Sunday, February 19, 2012

Women vs Men; Why Do Women Play Football?

Why do women play football?  When I interview players for my featured player articles I always ask.  For a future blog post I'll compile responses.  But the answers haven't been very illuminating.  Sometimes a "why not?" challenge comes back to me.  For many the answer is simply because she wants to, because it is a great game. 

Coach Bobbie
Then I try to stir up a little conflict or competition.  I ask if the women want to get into the men's league.  In school days girls were historically denied the opportunity to try out for football.  Is women's pro ball opening the door to the NFL.  NFL pay is pretty good. 

Coach Bobbie was one of my early interviews.  She said "We're not women trying to be men; we just want to play a game that is typically deemed for men."

That was a great answer, one she repeated to me a week ago.  But I'm getting a little ahead of myself.

The Outlaws share a practice field with the Central Texas Wolf Pack, a men's football team made up of firefighters and law enforcement officers,  part of the National Public Safety Football League.  The Wolf Pack has the field for the two hours before the Outlaws 10:30 a.m. time slot.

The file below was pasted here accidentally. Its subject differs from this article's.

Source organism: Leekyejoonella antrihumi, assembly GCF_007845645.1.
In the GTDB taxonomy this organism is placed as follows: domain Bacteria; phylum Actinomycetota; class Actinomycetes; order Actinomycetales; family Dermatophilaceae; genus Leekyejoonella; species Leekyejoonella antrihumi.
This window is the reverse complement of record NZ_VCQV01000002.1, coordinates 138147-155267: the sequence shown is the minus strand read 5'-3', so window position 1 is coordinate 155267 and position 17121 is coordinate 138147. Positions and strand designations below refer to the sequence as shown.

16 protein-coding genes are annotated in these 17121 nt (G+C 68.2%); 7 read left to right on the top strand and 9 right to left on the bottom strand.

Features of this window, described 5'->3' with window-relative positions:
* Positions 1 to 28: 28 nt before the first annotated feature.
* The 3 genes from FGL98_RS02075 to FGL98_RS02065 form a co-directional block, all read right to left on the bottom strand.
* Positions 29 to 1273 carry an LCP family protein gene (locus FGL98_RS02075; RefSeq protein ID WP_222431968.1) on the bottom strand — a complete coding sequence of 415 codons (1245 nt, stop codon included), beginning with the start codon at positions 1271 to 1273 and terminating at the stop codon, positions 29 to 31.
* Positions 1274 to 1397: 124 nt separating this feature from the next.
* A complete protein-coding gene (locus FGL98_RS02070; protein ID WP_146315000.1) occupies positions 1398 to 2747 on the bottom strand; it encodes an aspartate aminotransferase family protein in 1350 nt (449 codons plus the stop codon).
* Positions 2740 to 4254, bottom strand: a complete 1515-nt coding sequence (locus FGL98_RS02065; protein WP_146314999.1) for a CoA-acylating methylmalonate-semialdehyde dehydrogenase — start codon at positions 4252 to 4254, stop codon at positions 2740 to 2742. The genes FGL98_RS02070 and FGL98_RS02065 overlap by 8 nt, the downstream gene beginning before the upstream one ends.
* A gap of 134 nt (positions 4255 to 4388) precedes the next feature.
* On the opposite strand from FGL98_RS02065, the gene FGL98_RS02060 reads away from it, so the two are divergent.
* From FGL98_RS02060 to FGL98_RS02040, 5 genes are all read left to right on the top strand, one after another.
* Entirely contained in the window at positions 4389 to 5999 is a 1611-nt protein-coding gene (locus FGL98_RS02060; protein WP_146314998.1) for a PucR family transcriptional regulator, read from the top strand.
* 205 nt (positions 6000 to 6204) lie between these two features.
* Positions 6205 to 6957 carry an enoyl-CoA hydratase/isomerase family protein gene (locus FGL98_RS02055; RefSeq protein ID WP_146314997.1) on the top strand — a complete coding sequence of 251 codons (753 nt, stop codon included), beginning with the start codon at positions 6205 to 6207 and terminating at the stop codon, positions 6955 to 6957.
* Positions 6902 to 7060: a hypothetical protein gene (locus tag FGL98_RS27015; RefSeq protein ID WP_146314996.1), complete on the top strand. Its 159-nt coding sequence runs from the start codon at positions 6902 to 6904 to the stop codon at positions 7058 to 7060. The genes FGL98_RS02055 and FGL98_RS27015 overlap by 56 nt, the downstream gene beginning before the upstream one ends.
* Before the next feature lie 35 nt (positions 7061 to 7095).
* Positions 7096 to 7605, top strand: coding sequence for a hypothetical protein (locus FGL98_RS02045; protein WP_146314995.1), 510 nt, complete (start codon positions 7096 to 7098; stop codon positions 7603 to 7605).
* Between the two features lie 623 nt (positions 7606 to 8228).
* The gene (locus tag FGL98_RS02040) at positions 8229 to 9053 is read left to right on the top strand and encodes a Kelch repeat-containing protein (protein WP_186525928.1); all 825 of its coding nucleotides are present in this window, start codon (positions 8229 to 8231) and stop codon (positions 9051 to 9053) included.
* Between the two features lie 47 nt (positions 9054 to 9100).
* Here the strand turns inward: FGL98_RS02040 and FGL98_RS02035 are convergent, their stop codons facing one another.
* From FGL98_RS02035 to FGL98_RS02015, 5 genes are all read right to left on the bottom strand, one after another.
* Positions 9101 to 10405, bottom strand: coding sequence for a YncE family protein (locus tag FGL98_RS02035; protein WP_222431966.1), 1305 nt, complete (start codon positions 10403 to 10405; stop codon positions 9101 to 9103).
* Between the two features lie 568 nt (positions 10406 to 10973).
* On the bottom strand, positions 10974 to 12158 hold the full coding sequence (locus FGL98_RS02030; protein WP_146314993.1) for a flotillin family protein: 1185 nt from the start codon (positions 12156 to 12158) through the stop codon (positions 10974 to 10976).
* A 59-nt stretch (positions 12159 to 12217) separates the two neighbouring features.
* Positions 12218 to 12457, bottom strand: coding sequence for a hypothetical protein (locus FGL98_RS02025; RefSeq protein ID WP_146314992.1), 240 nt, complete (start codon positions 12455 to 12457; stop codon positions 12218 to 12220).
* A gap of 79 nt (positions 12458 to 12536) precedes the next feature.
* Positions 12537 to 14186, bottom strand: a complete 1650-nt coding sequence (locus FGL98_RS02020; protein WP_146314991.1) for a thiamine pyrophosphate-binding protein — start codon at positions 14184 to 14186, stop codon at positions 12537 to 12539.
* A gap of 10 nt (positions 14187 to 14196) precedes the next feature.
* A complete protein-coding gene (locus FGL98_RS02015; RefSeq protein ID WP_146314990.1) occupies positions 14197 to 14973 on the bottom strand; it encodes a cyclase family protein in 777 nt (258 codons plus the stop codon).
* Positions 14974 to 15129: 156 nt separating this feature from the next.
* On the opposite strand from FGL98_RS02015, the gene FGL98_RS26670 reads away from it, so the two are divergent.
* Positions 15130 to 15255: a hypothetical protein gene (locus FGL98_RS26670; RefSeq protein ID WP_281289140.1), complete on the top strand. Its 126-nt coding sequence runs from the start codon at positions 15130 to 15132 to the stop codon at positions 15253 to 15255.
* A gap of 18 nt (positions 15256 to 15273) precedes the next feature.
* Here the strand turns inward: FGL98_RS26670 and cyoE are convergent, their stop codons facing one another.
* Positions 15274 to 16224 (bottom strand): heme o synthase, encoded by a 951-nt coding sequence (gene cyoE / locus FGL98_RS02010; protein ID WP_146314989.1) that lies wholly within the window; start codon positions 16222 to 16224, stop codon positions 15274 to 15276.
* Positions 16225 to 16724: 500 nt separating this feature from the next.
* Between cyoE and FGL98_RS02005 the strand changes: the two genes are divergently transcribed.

Now I want you to understand I've been an Outlaws fan for many years.  I have a high regard for the talent of these ladies, Ski, Monica, Shadana, Soho.  When I saw the guys leaving the field as the Outlaws arrived, I had this silly idea.  Fortunately I didn't share it with anyone.   I decided to keep quiet until I had a chance to meet some of the Wolf Pack. 

See the football.  It is where the tackling dummy was.
When this guy hit the dummy he almost broke it in two.
The following week I came early and shot lots of photos of the guys.  Here are a few examples. 

He's a big guy.  Slightly airborne.  Note the football.  He has
moved the dummy, too.  The dummy is airborne.

Love this shot.  Focus not perfect but
still you see his elevation.

One fact was immediately obvious.  Men are different from women.  Bodies are built different.  More mass.  When men hit the dummies, they hit harder than women do.  When men jump, they jump higher.  When the guys scrimmaged the pads popped louder.  The guys on the line were six feet tall and solid 250 to 300 pounds. 

So I smiled when I raised my silly idea to Bobbie because there is no way the women are going to scrimmage the men.  Bobbie said we shouldn't try to teach women "to play the way the men do.  We should teach women to pay according to their strengths."  She observed that "men come from a brutal standpoint.  We (women) aren't out to kill people, to rip your head off."

I've enjoyed watching the women play football.  I've admired their athletic ability and their wonderful work ethic.  Their enthusiasm.  Their energy.  The games have been competitive.  And fun to watch.  But for reasons now obvious to me, the women aren't ready to take on the men.
I talked with one of the newer Outlaws, Megan.  She said she played a couple years of football in high school.  At the outset, she was about equal to the boys in size and strength.  But she stopped growing and the boys didn't.